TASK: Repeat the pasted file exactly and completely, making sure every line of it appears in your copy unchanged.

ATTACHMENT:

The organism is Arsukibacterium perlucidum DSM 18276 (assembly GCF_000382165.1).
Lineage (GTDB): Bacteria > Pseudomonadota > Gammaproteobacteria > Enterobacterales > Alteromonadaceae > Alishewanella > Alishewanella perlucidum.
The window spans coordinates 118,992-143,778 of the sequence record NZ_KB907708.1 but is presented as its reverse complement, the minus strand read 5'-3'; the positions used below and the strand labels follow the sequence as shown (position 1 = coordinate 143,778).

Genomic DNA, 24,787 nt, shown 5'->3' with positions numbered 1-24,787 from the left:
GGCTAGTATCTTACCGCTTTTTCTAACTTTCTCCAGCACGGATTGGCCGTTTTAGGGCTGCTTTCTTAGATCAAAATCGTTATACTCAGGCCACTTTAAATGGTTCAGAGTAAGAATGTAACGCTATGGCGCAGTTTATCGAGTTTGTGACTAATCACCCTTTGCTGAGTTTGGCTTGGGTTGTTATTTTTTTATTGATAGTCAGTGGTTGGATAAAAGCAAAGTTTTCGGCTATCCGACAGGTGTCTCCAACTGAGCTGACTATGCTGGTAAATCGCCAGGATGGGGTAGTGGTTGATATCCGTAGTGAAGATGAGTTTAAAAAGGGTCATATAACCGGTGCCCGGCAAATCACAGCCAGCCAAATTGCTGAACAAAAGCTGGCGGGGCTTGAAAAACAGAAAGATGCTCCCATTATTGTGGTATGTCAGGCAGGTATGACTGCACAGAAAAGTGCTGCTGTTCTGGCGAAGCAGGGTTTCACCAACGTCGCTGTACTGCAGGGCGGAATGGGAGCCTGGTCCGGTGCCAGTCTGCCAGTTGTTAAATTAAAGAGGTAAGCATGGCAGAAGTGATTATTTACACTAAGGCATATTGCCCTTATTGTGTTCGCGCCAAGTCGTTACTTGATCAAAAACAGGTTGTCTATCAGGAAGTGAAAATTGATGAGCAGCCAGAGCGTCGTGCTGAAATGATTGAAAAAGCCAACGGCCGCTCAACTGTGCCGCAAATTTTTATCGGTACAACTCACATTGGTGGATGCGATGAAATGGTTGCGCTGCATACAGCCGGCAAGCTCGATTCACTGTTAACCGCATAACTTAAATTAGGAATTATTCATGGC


The organism is Arsukibacterium perlucidum DSM 18276 (assembly GCF_000382165.1).
Lineage (GTDB): Bacteria > Pseudomonadota > Gammaproteobacteria > Enterobacterales > Alteromonadaceae > Alishewanella > Alishewanella perlucidum.
The window spans coordinates 118,992-143,778 of the sequence record NZ_KB907708.1 but is presented as its reverse complement, the minus strand read 5'-3'; the positions used below and the strand labels follow the sequence as shown (position 1 = coordinate 143,778).

Genomic DNA, 24,787 nt, shown 5'->3' with positions numbered 1-24,787 from the left:
GGCTAGTATCTTACCGCTTTTTCTAACTTTCTCCAGCACGGATTGGCCGTTTTAGGGCTGCTTTCTTAGATCAAAATCGTTATACTCAGGCCACTTTAAATGGTTCAGAGTAAGAATGTAACGCTATGGCGCAGTTTATCGAGTTTGTGACTAATCACCCTTTGCTGAGTTTGGCTTGGGTTGTTATTTTTTTATTGATAGTCAGTGGTTGGATAAAAGCAAAGTTTTCGGCTATCCGACAGGTGTCTCCAACTGAGCTGACTATGCTGGTAAATCGCCAGGATGGGGTAGTGGTTGATATCCGTAGTGAAGATGAGTTTAAAAAGGGTCATATAACCGGTGCCCGGCAAATCACAGCCAGCCAAATTGCTGAACAAAAGCTGGCGGGGCTTGAAAAACAGAAAGATGCTCCCATTATTGTGGTATGTCAGGCAGGTATGACTGCACAGAAAAGTGCTGCTGTTCTGGCGAAGCAGGGTTTCACCAACGTCGCTGTACTGCAGGGCGGAATGGGAGCCTGGTCCGGTGCCAGTCTGCCAGTTGTTAAATTAAAGAGGTAAGCATGGCAGAAGTGATTATTTACACTAAGGCATATTGCCCTTATTGTGTTCGCGCCAAGTCGTTACTTGATCAAAAACAGGTTGTCTATCAGGAAGTGAAAATTGATGAGCAGCCAGAGCGTCGTGCTGAAATGATTGAAAAAGCCAACGGCCGCTCAACTGTGCCGCAAATTTTTATCGGTACAACTCACATTGGTGGATGCGATGAAATGGTTGCGCTGCATACAGCCGGCAAGCTCGATTCACTGTTAACCGCATAACTTAAATTAGGAATTATTCATGGC